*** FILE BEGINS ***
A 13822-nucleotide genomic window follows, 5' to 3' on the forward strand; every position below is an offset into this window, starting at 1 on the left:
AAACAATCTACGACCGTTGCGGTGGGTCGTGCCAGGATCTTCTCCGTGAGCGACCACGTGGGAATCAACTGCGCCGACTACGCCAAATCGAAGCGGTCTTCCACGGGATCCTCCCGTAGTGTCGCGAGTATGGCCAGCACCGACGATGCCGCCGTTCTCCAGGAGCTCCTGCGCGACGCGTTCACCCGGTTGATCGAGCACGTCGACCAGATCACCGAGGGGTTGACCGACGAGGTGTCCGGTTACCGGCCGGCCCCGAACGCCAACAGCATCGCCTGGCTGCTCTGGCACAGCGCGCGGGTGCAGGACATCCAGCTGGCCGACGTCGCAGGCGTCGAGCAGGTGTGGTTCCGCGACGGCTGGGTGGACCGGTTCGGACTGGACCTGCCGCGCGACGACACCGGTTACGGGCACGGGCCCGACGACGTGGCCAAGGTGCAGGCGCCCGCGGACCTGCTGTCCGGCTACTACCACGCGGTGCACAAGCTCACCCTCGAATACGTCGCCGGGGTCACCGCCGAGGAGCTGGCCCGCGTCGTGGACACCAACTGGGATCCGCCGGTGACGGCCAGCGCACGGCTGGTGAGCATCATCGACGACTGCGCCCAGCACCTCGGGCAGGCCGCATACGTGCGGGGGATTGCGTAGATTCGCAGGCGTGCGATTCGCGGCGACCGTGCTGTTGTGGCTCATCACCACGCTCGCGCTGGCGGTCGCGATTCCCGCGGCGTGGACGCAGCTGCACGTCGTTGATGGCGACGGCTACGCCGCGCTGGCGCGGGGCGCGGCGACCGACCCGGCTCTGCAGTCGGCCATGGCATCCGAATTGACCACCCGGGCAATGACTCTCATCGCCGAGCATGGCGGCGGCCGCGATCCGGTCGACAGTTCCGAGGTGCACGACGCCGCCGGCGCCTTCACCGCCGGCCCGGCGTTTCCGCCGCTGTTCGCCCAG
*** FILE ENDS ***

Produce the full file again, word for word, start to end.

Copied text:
A 13822-nucleotide genomic window follows, 5' to 3' on the forward strand; every position below is an offset into this window, starting at 1 on the left:
AAACAATCTACGACCGTTGCGGTGGGTCGTGCCAGGATCTTCTCCGTGAGCGACCACGTGGGAATCAACTGCGCCGACTACGCCAAATCGAAGCGGTCTTCCACGGGATCCTCCCGTAGTGTCGCGAGTATGGCCAGCACCGACGATGCCGCCGTTCTCCAGGAGCTCCTGCGCGACGCGTTCACCCGGTTGATCGAGCACGTCGACCAGATCACCGAGGGGTTGACCGACGAGGTGTCCGGTTACCGGCCGGCCCCGAACGCCAACAGCATCGCCTGGCTGCTCTGGCACAGCGCGCGGGTGCAGGACATCCAGCTGGCCGACGTCGCAGGCGTCGAGCAGGTGTGGTTCCGCGACGGCTGGGTGGACCGGTTCGGACTGGACCTGCCGCGCGACGACACCGGTTACGGGCACGGGCCCGACGACGTGGCCAAGGTGCAGGCGCCCGCGGACCTGCTGTCCGGCTACTACCACGCGGTGCACAAGCTCACCCTCGAATACGTCGCCGGGGTCACCGCCGAGGAGCTGGCCCGCGTCGTGGACACCAACTGGGATCCGCCGGTGACGGCCAGCGCACGGCTGGTGAGCATCATCGACGACTGCGCCCAGCACCTCGGGCAGGCCGCATACGTGCGGGGGATTGCGTAGATTCGCAGGCGTGCGATTCGCGGCGACCGTGCTGTTGTGGCTCATCACCACGCTCGCGCTGGCGGTCGCGATTCCCGCGGCGTGGACGCAGCTGCACGTCGTTGATGGCGACGGCTACGCCGCGCTGGCGCGGGGCGCGGCGACCGACCCGGCTCTGCAGTCGGCCATGGCATCCGAATTGACCACCCGGGCAATGACTCTCATCGCCGAGCATGGCGGCGGCCGCGATCCGGTCGACAGTTCCGAGGTGCACGACGCCGCCGGCGCCTTCACCGCCGGCCCGGCGTTTCCGCCGCTGTTCGCCCAG